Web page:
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Wind energy has its share of pros, cons  

In 2005, the United States installed more new wind energy capacity than any other country in the world.

That brought the total national wind energy capacity to 9,149 MW, or enough electricity to power 2.3 million average households, according to the U.S. Department of Energy.

Wind energy has gained a foothold in the U.S. and its advocates espouse its benefits: it doesn’t pollute the land or water, it doesn’t create any waste products and it doesn’t produce any greenhouse gases.

“The benefits are almost too numerous to count,” said Michael Vickerman, executive director of Renew Wisconsin. “It doesn’t deplete, it’s clean, and almost all of the cost of generating electric wind power is tied up in the capital equipment, which means we have a pretty good idea of production costs over the life span of the project because the fuel is free.

“It’s also ideally suited for agricultural settings because it leaves a very small footprint, and farmers can receive supplemental revenue” through the lease agreements, Vickerman added.

But opponents aren’t convinced that the problems wind energy solves are worse than those they cause, and opposition has dogged wind farms in many places where they’ve been built.

The opponents claim that the turbines damage quality of life for nearby residents with the noise the machines generate and the “shadow flicker” caused by the long, sweeping shadows of the turning rotor blades.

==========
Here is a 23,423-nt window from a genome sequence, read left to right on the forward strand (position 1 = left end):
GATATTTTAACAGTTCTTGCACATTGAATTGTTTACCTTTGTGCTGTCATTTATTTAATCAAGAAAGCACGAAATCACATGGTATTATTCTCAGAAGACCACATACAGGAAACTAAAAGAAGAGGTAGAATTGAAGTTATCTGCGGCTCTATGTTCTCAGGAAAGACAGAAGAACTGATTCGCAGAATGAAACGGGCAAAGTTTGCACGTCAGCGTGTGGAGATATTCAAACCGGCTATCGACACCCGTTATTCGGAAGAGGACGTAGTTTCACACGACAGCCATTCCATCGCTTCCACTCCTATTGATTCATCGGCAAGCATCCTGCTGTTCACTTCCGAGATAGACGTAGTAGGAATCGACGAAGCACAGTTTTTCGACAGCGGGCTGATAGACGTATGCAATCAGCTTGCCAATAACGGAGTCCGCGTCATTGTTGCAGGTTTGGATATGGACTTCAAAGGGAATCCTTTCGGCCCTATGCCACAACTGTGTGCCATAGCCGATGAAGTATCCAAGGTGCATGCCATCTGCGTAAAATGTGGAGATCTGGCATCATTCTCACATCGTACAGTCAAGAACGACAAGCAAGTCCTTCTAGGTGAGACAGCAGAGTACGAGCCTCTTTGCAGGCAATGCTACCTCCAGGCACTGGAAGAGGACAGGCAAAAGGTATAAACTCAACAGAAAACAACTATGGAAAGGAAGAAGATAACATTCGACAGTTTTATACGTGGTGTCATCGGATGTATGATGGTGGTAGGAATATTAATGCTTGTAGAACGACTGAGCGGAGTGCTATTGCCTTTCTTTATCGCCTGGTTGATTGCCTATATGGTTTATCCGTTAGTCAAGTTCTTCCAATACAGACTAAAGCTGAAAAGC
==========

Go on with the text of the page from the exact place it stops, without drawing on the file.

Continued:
They also pose safety hazards, and are unsightly blights upon the largely rural landscapes where they’re constructed.

“The rotor blades cut through a vertical air space of one to two acres with a tip speed of 150 to 200 mph,” said Eric Rosenbloom, president of National Wind Watch. “Birds and bats, and possibly beneficial insects such as butterflies, are killed in substantial numbers. This toll is not mitigated by a greater benefit – our observation is that no significant or even measurable reduction of carbon emissions is caused by wind turbines on the grid.”

Wind turbine advocates refute the opposition’s claims, often using studies to back their positions. Yet opponents lob studies supporting their positions right back.

The confusion has led some to proceed cautiously on developing a position on wind turbines, like the 1,600-member Door Property Owners.

“Even though we’ve had it on our agenda for a number of meetings we still have not been able to come up with any position,” on wind turbines, said Rich Dirks, DPO president.

Their discussions have covered the whole spectrum of pros and cons, Dirks said, with aesthetics and reduced property values being the biggest concerns.

“It’s on the burner so we’re going to have to sit down and come up with a position,” Dirks said. “We owe that to our members and the public.”

By Deb Fitzgerald

Green Bay Press-Gazette

2 June 2007

This article is the work of the source indicated. Any opinions expressed in it are not necessarily those of National Wind Watch.

The copyright of this article resides with the author or publisher indicated. As part of its noncommercial effort to present the environmental, social, scientific, and economic issues of large-scale wind power development to a global audience seeking such information, National Wind Watch endeavors to observe “fair use” as provided for in section 107 of U.S. Copyright Law and similar “fair dealing” provisions of the copyright laws of other nations. Send requests to excerpt, general inquiries, and comments via e-mail.

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